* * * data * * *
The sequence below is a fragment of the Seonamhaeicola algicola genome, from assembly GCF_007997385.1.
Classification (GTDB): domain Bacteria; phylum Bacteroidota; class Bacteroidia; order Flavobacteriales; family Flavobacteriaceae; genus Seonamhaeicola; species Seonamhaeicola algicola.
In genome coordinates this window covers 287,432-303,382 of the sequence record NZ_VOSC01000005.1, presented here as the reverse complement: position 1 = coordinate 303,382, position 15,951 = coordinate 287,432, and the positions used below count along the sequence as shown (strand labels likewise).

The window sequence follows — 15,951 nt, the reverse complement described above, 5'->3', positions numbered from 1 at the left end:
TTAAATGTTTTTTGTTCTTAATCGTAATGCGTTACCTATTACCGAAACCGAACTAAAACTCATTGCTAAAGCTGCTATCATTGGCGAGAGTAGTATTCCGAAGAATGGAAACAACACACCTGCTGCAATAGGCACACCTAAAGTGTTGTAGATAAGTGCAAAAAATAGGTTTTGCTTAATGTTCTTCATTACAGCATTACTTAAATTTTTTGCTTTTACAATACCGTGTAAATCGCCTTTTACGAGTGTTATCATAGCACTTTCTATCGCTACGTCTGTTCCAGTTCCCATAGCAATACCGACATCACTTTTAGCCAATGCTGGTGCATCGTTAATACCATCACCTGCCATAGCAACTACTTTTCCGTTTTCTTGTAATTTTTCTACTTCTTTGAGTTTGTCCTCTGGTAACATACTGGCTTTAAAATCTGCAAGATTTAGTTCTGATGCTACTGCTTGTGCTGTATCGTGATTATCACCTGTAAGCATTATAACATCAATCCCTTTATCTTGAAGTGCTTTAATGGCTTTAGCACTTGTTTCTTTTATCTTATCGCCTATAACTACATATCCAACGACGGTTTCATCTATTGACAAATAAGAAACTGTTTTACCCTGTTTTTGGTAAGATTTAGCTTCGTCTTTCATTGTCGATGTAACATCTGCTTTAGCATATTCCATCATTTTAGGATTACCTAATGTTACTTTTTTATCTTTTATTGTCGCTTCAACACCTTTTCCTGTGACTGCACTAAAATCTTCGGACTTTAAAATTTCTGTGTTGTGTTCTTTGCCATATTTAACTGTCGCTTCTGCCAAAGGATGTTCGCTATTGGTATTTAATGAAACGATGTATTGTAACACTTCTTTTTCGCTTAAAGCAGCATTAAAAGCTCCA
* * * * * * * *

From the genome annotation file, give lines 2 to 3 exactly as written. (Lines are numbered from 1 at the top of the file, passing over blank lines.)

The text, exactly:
Classification (GTDB): domain Bacteria; phylum Bacteroidota; class Bacteroidia; order Flavobacteriales; family Flavobacteriaceae; genus Seonamhaeicola; species Seonamhaeicola algicola.
In genome coordinates this window covers 287,432-303,382 of the sequence record NZ_VOSC01000005.1, presented here as the reverse complement: position 1 = coordinate 303,382, position 15,951 = coordinate 287,432, and the positions used below count along the sequence as shown (strand labels likewise).